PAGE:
Obituaries
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    Bruce McCandless, 80, first person to fly untethered in space

    “I was representing mankind up there.” Mr. McCandless said of his maiden voyage in February 1984.
    NASA via Associated press/file 1984
    “I was representing mankind up there.” Mr. McCandless said of his maiden voyage in February 1984.

    NEW YORK — Bruce McCandless, the first person to fly untethered in space, whose journey into the dark void above Earth was preserved in an iconic photograph, died Thursday. He was 80.

    NASA announced his death in a statement Friday but did not provide more details.

    Equipped with a bulky backpack, two dozen tiny jet thrusters, and two bottles of nitrogen gas to fuel them, Mr. McCandless took his maiden voyage in February 1984. It was captured in an image of a man in a white spacesuit floating against a backdrop of the great black abyss.

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    A front-page article in The New York Times called Mr. McCandless’s ascent “a spectacle of bravery and beauty.” Mr. McCandless and another astronaut, Robert L. Stewart, the article said, had effectively become “the first human satellites,” orbiting the Earth at the same velocity as the nearby shuttle — 17,500 miles per hour.

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    “That may have been one small step for Neil, but it’s a heck of a big leap for me,” Mr. McCandless joked at the time, in reference to comments Neil Armstrong made after taking the first human step on the moon in 1969.

    One of 19 people selected by NASA to become astronauts in April 1966, Mr. McCandless, a former US Navy captain, would play a role in Armstrong’s famed moonwalk only three years later.

    Mr. McCandless, in mission control, was the voice the world heard communicating with Armstrong and Buzz Aldrin during their Apollo 11 mission.

    At one point, Armstrong remarked that their view of the moon was “really spectacular” and “worth the price of the trip.”

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    About 15 years before he would roam through space himself, Mr. McCandless replied, “Well, there are a lot of us down here that would be willing to come along.”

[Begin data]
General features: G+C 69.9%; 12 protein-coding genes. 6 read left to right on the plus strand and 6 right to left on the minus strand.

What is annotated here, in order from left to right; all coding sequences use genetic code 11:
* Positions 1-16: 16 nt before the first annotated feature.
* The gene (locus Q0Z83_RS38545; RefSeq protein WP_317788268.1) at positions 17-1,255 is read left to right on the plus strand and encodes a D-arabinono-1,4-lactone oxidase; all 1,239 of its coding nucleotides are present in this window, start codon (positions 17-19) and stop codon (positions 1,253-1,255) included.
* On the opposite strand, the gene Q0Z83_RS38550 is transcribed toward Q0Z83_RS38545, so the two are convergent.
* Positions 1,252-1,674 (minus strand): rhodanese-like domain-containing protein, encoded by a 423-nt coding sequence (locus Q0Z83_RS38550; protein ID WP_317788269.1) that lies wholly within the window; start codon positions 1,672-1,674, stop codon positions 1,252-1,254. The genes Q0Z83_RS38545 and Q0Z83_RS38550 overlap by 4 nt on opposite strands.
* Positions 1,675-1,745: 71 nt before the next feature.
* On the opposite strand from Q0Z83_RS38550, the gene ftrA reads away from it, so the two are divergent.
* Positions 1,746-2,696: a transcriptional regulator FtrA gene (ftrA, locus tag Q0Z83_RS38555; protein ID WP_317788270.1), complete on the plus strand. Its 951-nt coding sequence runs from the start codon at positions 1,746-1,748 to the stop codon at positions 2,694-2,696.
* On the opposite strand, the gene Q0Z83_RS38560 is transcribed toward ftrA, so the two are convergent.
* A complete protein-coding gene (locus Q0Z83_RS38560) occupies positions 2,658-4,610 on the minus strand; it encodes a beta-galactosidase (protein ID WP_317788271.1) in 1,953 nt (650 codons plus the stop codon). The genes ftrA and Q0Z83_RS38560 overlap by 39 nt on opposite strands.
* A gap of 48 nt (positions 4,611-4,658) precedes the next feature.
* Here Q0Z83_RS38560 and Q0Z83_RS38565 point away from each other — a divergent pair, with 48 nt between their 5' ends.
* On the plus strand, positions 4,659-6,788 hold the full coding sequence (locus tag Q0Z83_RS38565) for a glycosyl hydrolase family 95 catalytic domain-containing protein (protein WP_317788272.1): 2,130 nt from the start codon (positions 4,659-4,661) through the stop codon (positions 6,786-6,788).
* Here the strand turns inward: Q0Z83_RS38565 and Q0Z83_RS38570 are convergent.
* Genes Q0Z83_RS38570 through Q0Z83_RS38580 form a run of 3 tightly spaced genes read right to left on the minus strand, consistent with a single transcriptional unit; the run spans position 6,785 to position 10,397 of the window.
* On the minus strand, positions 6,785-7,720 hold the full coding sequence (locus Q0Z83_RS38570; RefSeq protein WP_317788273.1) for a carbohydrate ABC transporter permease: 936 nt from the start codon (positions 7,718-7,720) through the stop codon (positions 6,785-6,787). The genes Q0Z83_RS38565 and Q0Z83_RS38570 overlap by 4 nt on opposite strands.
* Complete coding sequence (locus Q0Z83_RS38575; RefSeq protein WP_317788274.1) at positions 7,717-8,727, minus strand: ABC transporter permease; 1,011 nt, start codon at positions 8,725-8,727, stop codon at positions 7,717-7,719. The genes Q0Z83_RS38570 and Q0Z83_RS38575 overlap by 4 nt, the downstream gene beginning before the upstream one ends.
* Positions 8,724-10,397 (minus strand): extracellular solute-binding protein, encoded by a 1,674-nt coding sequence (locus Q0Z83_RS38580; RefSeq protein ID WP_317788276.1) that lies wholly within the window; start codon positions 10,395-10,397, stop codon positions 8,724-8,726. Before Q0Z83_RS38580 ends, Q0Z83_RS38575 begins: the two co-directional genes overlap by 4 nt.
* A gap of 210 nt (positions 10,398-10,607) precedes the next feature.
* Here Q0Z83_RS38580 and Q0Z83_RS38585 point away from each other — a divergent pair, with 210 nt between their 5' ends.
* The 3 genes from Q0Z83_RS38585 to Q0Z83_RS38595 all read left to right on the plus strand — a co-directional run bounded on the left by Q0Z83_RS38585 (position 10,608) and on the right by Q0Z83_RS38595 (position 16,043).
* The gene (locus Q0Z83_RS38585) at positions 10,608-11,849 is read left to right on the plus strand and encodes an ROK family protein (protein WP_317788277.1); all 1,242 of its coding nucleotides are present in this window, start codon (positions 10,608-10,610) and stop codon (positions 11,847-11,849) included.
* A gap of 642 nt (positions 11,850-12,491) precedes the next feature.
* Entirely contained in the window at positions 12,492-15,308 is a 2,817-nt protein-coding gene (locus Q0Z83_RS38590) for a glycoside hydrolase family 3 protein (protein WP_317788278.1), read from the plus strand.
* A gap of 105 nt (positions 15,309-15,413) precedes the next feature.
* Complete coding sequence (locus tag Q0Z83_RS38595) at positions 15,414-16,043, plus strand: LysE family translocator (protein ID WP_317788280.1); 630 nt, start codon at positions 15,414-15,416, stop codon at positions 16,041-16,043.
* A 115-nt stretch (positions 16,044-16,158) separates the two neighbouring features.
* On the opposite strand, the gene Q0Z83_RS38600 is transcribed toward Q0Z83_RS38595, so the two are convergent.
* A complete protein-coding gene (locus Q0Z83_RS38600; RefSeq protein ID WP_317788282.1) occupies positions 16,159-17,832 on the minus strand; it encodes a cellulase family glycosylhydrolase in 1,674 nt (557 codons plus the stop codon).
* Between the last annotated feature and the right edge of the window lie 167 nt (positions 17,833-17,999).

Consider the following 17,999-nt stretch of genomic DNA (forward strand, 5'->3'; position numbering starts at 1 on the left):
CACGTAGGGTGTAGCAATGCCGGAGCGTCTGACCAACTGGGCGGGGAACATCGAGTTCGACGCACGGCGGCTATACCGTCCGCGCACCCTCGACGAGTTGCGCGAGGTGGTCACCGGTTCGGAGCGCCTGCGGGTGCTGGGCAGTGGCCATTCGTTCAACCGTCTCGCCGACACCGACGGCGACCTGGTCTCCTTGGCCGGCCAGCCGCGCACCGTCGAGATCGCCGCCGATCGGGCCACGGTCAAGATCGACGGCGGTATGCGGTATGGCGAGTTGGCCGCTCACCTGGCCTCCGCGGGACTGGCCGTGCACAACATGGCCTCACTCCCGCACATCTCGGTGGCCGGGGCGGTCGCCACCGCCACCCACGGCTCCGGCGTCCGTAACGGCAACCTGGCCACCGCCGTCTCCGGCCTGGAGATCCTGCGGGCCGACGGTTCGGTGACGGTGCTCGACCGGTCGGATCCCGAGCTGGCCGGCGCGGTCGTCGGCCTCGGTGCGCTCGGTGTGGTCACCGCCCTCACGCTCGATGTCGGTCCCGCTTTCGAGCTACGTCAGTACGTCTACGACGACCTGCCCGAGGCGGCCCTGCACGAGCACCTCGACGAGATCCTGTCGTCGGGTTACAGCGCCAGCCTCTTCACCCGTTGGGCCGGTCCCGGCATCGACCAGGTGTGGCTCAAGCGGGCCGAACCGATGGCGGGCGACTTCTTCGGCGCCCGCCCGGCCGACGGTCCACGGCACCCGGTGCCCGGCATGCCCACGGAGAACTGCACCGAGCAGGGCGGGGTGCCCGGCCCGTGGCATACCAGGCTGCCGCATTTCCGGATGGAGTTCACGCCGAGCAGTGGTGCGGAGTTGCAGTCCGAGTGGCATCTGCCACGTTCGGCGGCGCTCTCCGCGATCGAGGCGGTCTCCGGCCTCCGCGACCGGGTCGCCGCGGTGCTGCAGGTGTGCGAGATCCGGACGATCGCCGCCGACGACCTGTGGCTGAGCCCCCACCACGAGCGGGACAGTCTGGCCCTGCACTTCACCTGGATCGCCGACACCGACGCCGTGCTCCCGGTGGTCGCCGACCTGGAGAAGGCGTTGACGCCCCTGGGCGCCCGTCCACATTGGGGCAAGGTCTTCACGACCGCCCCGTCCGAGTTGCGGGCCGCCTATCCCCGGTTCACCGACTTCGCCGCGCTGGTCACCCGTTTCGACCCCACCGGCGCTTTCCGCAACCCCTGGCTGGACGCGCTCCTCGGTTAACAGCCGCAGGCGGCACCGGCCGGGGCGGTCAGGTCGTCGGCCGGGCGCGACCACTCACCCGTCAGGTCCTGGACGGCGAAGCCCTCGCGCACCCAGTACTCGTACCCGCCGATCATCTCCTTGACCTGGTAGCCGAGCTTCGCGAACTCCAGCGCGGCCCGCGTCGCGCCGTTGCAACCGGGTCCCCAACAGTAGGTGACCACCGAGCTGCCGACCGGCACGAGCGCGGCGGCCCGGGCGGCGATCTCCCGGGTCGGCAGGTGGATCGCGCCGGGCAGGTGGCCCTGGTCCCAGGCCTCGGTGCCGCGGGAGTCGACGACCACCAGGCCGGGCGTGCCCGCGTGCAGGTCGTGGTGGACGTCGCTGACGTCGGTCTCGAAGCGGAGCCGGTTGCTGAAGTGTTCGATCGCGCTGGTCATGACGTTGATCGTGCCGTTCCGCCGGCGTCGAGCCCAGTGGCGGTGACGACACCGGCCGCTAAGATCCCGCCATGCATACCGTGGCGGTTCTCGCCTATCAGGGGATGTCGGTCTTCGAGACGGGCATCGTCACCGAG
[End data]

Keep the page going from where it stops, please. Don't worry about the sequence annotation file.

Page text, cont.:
Mr. McCandless would spend another decade helping to develop the technology — called manned maneuvering units — that would allow him to float free in space at the age of 46.

    That 1984 mission had various technical objectives, but it was Mr. McCandless’s inaugural spacewalk that captured the hearts and minds of those about 170 miles below. The Times described Mr. McCandless as “a puffy white gingerbread man” floating above the continental United States.

    “This is neat,” he said, before peering down.

    “Looks like Florida. It is Florida!” he exclaimed, remarking later that the panorama “really is beautiful.”

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    During his second space shuttle mission, in 1990, Mr. McCandless helped deploy the Hubble Space Telescope. By the end of his career, he had logged more than 300 hours in space, including four hours in a manned maneuvering unit, according to his NASA biography.

    Bruce McCandless II was born on June 8, 1937, in Boston, into a family of high-ranking naval officers. He graduated from Woodrow Wilson Senior High School in Long Beach, Calif., and received a bachelor of science degree from the US Naval Academy in 1958. He later earned two master’s degrees — one in electrical engineering from Stanford University and another in business administration from the University of Houston at Clear Lake City.

    He received several honors throughout his career from the Defense Department, NASA, and the Smithsonian Institution. He was also awarded a patent for his role in designing what NASA said was “a tool tethering system” used during spacewalks.

    Mr. McCandless leaves his wife, Ellen Shields McCandless, two children, and two grandchildren.

    While reflecting on that famous photograph in July 2015, Mr. McCandless noted, in an interview with The Guardian, that his visor had been down.

    “My anonymity means people can imagine themselves doing the same thing,” he said. “Like Neil said in 1969, I was representing mankind up there.”